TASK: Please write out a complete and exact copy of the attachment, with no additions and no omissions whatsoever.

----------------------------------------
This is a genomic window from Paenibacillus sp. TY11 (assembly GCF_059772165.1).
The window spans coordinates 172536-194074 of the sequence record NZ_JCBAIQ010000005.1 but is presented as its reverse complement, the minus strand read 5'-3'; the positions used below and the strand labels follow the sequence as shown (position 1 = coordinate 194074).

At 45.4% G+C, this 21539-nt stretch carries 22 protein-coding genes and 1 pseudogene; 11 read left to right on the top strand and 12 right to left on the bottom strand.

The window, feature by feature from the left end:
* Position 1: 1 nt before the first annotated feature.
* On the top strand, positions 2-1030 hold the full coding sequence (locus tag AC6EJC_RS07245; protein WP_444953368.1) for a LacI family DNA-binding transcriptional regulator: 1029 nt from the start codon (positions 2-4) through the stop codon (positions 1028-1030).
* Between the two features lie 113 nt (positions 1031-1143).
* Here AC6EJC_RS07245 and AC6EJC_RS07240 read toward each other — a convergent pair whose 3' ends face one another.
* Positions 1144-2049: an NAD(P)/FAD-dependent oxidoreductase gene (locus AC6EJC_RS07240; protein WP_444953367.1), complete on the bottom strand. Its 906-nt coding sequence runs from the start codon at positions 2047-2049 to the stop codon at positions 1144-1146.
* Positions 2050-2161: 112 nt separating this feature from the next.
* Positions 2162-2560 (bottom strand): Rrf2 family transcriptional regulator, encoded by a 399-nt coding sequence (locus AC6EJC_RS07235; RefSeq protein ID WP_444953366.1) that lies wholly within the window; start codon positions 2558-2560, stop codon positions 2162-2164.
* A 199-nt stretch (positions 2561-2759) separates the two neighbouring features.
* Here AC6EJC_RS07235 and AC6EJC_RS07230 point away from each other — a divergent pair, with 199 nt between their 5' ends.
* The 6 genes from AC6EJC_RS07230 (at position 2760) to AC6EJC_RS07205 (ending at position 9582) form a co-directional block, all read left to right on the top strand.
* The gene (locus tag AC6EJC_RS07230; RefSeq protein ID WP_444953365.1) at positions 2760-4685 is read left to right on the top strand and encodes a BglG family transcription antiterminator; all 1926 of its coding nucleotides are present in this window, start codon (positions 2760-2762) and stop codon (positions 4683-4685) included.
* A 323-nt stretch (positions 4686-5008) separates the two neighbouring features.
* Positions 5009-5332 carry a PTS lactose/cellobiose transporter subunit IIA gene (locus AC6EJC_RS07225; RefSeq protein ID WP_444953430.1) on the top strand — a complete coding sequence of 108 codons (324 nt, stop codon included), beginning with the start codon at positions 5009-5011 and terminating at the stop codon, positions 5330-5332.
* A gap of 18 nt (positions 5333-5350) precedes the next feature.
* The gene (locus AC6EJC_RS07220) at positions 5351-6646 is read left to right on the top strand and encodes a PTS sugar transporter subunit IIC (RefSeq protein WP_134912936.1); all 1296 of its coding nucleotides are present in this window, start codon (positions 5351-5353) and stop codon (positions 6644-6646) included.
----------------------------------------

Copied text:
This is a genomic window from Paenibacillus sp. TY11 (assembly GCF_059772165.1).
The window spans coordinates 172536-194074 of the sequence record NZ_JCBAIQ010000005.1 but is presented as its reverse complement, the minus strand read 5'-3'; the positions used below and the strand labels follow the sequence as shown (position 1 = coordinate 194074).

At 45.4% G+C, this 21539-nt stretch carries 22 protein-coding genes and 1 pseudogene; 11 read left to right on the top strand and 12 right to left on the bottom strand.

The window, feature by feature from the left end:
* Position 1: 1 nt before the first annotated feature.
* On the top strand, positions 2-1030 hold the full coding sequence (locus tag AC6EJC_RS07245; protein WP_444953368.1) for a LacI family DNA-binding transcriptional regulator: 1029 nt from the start codon (positions 2-4) through the stop codon (positions 1028-1030).
* Between the two features lie 113 nt (positions 1031-1143).
* Here AC6EJC_RS07245 and AC6EJC_RS07240 read toward each other — a convergent pair whose 3' ends face one another.
* Positions 1144-2049: an NAD(P)/FAD-dependent oxidoreductase gene (locus AC6EJC_RS07240; protein WP_444953367.1), complete on the bottom strand. Its 906-nt coding sequence runs from the start codon at positions 2047-2049 to the stop codon at positions 1144-1146.
* Positions 2050-2161: 112 nt separating this feature from the next.
* Positions 2162-2560 (bottom strand): Rrf2 family transcriptional regulator, encoded by a 399-nt coding sequence (locus AC6EJC_RS07235; RefSeq protein ID WP_444953366.1) that lies wholly within the window; start codon positions 2558-2560, stop codon positions 2162-2164.
* A 199-nt stretch (positions 2561-2759) separates the two neighbouring features.
* Here AC6EJC_RS07235 and AC6EJC_RS07230 point away from each other — a divergent pair, with 199 nt between their 5' ends.
* The 6 genes from AC6EJC_RS07230 (at position 2760) to AC6EJC_RS07205 (ending at position 9582) form a co-directional block, all read left to right on the top strand.
* The gene (locus tag AC6EJC_RS07230; RefSeq protein ID WP_444953365.1) at positions 2760-4685 is read left to right on the top strand and encodes a BglG family transcription antiterminator; all 1926 of its coding nucleotides are present in this window, start codon (positions 2760-2762) and stop codon (positions 4683-4685) included.
* A 323-nt stretch (positions 4686-5008) separates the two neighbouring features.
* Positions 5009-5332 carry a PTS lactose/cellobiose transporter subunit IIA gene (locus AC6EJC_RS07225; RefSeq protein ID WP_444953430.1) on the top strand — a complete coding sequence of 108 codons (324 nt, stop codon included), beginning with the start codon at positions 5009-5011 and terminating at the stop codon, positions 5330-5332.
* A gap of 18 nt (positions 5333-5350) precedes the next feature.
* The gene (locus AC6EJC_RS07220) at positions 5351-6646 is read left to right on the top strand and encodes a PTS sugar transporter subunit IIC (RefSeq protein WP_134912936.1); all 1296 of its coding nucleotides are present in this window, start codon (positions 5351-5353) and stop codon (positions 6644-6646) included.